The "Isaiah Problem" in the Book of Mormon

Title

The "Isaiah Problem" in the Book of Mormon

Publication Type

Journal Article

Year of Publication

1995

Authors

Journal

Journal of Book of Mormon Studies

Pagination

129-152

Volume

4

Issue

1

Terms of use

Items in the BMC Archive are made publicly available for non-commercial, private use. Inclusion within the BMC Archive does not imply endorsement. Items do not represent the official views of The Church of Jesus Christ of Latter-day Saints or of Book of Mormon Central.

Bibliographic Citation

Sperry, Sidney B. "The "Isaiah Problem" in the Book of Mormon" In Journal of Book of Mormon Studies, Vol. 4. 1995:129-152.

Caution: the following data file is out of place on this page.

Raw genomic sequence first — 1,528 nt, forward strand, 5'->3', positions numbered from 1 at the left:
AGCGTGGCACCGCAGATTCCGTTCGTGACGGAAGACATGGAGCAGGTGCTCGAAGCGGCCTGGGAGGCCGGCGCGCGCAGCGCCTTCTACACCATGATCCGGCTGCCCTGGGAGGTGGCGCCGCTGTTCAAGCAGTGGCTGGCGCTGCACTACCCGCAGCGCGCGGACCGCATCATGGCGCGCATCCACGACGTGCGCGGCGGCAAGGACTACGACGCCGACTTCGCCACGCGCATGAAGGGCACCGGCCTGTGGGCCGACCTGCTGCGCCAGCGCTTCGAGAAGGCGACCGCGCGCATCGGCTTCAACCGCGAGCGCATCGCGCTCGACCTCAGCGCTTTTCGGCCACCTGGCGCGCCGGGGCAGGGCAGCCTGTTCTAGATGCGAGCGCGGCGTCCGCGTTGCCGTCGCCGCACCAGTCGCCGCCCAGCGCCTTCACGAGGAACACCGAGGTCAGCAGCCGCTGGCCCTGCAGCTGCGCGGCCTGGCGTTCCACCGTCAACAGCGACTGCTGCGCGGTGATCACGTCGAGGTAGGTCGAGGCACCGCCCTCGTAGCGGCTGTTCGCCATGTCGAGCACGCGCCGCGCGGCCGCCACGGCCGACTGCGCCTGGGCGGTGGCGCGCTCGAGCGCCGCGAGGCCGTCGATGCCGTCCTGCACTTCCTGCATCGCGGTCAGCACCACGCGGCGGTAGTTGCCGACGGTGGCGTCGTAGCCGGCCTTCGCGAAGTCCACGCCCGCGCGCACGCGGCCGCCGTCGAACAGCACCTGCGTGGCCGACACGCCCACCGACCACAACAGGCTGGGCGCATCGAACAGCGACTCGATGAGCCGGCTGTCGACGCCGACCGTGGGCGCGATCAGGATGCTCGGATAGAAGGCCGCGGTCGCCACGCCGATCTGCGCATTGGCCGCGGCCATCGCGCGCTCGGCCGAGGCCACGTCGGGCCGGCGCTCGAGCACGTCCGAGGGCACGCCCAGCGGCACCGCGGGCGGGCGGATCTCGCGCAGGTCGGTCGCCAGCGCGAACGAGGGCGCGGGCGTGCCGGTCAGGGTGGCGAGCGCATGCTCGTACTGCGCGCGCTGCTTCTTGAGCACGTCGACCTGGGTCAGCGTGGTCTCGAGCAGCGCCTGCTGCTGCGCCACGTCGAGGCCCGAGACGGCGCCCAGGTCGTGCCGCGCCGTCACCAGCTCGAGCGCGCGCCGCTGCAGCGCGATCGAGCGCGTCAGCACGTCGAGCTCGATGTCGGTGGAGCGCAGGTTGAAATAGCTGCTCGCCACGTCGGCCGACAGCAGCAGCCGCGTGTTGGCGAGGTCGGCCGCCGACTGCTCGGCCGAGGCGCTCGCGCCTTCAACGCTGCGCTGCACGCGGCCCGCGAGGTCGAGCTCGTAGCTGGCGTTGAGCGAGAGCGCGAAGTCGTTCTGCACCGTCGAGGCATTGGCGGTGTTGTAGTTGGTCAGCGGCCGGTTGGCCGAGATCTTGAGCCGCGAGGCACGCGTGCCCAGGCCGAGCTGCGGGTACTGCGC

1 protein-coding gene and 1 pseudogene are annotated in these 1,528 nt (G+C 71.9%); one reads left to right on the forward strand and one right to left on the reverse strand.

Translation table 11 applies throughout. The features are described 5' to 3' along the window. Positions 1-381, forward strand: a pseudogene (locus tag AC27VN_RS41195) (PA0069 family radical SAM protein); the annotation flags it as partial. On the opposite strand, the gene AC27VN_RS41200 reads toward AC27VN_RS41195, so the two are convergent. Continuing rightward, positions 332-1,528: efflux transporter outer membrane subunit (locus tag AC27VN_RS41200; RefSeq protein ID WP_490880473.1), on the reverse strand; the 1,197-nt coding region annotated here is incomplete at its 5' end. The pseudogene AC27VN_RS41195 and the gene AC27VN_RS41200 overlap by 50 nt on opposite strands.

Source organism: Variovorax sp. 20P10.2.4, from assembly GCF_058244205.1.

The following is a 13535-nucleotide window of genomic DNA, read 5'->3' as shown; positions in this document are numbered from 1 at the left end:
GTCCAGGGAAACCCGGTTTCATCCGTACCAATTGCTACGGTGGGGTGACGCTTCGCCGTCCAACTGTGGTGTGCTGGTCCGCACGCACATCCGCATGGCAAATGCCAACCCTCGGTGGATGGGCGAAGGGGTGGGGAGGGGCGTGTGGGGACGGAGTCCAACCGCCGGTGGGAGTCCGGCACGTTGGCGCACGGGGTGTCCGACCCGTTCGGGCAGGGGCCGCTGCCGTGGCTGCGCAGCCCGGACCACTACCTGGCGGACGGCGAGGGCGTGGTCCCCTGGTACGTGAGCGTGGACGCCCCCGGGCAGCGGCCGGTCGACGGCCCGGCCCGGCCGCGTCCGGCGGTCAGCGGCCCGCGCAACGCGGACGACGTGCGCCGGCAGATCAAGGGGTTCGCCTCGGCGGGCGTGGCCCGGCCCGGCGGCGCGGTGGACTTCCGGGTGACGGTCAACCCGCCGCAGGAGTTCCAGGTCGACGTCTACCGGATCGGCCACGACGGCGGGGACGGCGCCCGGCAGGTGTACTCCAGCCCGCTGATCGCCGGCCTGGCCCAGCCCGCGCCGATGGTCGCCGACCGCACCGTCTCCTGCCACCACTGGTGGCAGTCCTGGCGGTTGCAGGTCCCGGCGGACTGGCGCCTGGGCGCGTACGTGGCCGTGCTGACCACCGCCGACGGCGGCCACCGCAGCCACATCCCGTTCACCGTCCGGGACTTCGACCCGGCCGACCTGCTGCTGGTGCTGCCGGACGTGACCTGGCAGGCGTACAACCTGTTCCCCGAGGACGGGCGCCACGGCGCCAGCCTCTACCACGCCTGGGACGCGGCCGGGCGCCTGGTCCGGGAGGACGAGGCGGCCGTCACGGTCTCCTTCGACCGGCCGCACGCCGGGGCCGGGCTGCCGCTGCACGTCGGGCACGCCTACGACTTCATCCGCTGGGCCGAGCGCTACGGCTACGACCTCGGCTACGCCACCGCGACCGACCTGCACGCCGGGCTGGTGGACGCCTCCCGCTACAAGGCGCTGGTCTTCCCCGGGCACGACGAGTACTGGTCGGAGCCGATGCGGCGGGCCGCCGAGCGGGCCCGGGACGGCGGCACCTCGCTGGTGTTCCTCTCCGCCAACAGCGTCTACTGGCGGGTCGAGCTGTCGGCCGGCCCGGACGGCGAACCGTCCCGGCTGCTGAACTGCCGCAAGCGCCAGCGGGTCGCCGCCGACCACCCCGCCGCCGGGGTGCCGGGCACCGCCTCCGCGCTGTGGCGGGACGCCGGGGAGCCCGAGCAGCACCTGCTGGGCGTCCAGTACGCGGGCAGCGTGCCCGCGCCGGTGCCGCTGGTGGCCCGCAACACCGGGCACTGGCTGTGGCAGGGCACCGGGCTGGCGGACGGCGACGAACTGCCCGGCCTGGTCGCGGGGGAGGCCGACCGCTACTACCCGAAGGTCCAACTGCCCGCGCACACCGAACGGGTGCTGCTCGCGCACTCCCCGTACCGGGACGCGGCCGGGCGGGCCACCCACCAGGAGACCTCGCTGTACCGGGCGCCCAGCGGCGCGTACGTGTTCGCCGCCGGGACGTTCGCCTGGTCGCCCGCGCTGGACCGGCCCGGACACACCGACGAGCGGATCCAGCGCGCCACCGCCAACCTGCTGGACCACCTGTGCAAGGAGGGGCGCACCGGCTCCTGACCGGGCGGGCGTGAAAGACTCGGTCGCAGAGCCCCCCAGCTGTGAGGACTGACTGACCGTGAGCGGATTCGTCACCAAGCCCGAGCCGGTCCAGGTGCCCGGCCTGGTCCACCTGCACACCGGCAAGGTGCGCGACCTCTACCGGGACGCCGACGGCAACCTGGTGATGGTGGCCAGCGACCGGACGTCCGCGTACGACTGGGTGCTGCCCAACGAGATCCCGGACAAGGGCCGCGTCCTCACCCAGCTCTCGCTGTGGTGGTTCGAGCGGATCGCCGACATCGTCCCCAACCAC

Abstract

Doubts as to the literary unity of the book of Isaiah are fairly recent. The late nineteenth century saw a division of Isaiah into three parts by critics, who categorized only 262 of the 1292 verses as the genuine product of Isaiah. These critics deny the prediction element of prophecy and highlight different literary forms and theological ideas. The Book of Mormon attributes two of these three sections to Isaiah by quotation; ancient scriptures as well give no hint of a division. Christ and the apostles themselves attribute the book to Isaiah. Internal evidences of the unity of the book include imagery, repetition, expressions peculiar to Isaiah, and song. Changes in style can be attributed to mood. The differences between the Book of Mormon and the King James Version support the authenticity and literary unity of Isaiah.

Prophecy
Prophet

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